You also end up paying for greens that you can actually toke on, instead of greens that include more leaf and stem than your old dealer used to give you. I love my fan leaves, just not in my weed containers – love me my sugar leaves though.

New Craft Cannabis

Given the topic of today’s blog post, you’re probably not surprised at the fact that I’m featuring two craft products. 

Craft Cannabis at its best: Cherry '47 by Tommy's Craft Cannabis
Cherry ’47 in her room

I’ve been waiting for the AGLC to let us buy Tommy’s Cherry ‘47 for almost a month now. I have a deep love and respect for RGB cannabis and Candre who are working together to bring Tommy Chong’s flower picks to Alberta. (A cool note that was made was that Tommy’s is the first celebrity cannabis that paired with a craft grower in Canada, which is pretty cool.)We’re also highlighting a grower I hadn’t heard of before this week’s order: Cali. And with a name like Pink Diamonds, we just HAD to take a closer look.

Cherry ‘47 by Tommy’s Craft Cannabis

The Cherry ‘47 in a vape (Arizer Air II, 375˚F, all glass mouthpiece) surprised me by its earthy, grounded flavour. But I’m getting ahead of myself. First and foremost, the nose on this lady when I opened the Calyx container was sweet, which I credited to the Cherry AK 47 lineage. The Purple Punch is obvious in the beautiful colours, ranging from dark purple (almost black) to a very pale green. It busted up very pale, almost white – mostly because it’s so frosty. Bud appeal is out of this world: my container contained only 2, squishy and sticky nugs.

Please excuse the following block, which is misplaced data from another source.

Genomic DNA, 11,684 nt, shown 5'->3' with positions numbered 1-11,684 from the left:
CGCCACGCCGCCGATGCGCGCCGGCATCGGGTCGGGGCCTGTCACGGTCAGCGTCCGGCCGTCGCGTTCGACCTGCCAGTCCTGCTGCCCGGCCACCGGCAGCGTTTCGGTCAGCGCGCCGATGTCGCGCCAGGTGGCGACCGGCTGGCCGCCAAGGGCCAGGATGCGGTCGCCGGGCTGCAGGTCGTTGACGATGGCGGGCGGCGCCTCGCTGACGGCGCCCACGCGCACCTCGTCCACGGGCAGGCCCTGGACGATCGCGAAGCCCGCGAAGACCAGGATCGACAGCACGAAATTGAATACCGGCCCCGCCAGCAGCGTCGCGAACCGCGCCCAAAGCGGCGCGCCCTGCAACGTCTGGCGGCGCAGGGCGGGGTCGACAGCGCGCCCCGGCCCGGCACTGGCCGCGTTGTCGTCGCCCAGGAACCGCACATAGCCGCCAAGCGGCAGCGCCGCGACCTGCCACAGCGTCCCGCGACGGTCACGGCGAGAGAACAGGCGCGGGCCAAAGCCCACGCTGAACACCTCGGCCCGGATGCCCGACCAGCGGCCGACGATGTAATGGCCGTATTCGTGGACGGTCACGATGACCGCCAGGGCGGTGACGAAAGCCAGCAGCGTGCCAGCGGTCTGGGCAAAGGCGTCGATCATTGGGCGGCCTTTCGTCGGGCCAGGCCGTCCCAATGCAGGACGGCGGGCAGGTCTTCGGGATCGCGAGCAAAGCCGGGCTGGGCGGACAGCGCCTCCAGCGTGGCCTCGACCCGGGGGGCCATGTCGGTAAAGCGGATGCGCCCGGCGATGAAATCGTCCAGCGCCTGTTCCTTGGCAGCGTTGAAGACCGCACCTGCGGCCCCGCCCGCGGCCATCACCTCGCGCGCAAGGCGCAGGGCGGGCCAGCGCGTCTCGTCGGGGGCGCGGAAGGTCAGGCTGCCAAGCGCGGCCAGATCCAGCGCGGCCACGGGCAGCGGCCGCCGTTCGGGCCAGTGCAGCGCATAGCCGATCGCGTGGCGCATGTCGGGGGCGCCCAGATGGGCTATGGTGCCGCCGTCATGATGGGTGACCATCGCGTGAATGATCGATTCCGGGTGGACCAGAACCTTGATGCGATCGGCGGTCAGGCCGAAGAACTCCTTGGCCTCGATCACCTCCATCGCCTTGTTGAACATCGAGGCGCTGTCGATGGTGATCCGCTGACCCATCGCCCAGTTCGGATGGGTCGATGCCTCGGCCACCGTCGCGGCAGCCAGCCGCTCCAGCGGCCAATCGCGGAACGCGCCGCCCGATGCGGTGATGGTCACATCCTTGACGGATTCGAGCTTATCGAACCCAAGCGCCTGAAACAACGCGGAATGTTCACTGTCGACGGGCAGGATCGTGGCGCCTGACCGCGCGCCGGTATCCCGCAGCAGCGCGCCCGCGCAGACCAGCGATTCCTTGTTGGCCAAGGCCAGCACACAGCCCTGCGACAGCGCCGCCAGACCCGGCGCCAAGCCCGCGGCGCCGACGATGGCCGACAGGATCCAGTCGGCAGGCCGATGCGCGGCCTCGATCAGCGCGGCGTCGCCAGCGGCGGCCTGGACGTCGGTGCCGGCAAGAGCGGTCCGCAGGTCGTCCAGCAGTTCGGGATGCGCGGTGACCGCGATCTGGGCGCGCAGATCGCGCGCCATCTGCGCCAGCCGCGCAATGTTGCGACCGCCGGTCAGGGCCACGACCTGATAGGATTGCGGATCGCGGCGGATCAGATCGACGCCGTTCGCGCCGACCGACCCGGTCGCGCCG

Tommy's Craft Cannabis Cherry '47 - High THC, perfect for bowls.

The larger lady sat pretty at the store for those who wanted to ogle her. I am happy to report that even after one week in the spotlight, she was still beautifully sticky and wonderful to roll with. I would keep this for a glass piece, however, so you can get a better profile flavour. Ashed very light gray.

I can easily see why this is a great choice to pair with creative endeavours. I would opt for tactile experiences (playing with sand, sculpting, petting animals), as well as reading. A great choice when you want your afternoons and evenings to feel just a little longer.

You know the strain, but when this Cherry pops, it’ll feel like the first time! Let’s make some weird art, man; I’m feeling kinda tingly.

Tommy’s Craft Cannabis

About Cherry ’47:

  • Hybrid
  • Lineage: Cherry AK47 x Purple Punch
  • Cannabinoids: THC dominant
  • Min THC: 18%
  • Max THC: 24%
  • Max CBD: 0.1%
  • CBG: 1.2mg/g
  • Total Terpene content: 2.81%
  • Terpene Profile: Caryophyllene, Limonene, Myrcene (Listed on label)
  • Container: Calyx
  • Humidity Pack: None

Pink Diamonds by Cali

While it might have been my first time finding out about CALI, the brand has been getting lots of love in Ontario. Their Pink Diamonds is one of the top ladies coming from Ontario. 

The nose tends sweet and the mid-sized nugs are dense. They’re a bright green with beautiful frostiness throughout. They have a nice springy-ness to it.

A distinctive trichome structure coupled with hints of vanilla and cotton candy aromas and glimmering buds, is Pink Diamonds crafted by CALI. Crossed with the familiar Pink Kush and Black Diamond and delivers THC levels of 22%+, owed to craft methods: hang drying, hand-trimming, and curing.

Cali Website

About Pink Diamonds:

  • Indica dominant
  • Lineage: Pink Kush x Black Diamonds
  • Cannabinoids: THC dominant
  • Min THC: 20%
  • Max THC: 26%
  • Max CBD: 0.1%
  • Terpene Profile: Linalool, Myrcene, Caryophyllene
  • Container: Plastic Container
  • Humidity Pack: Integra Boost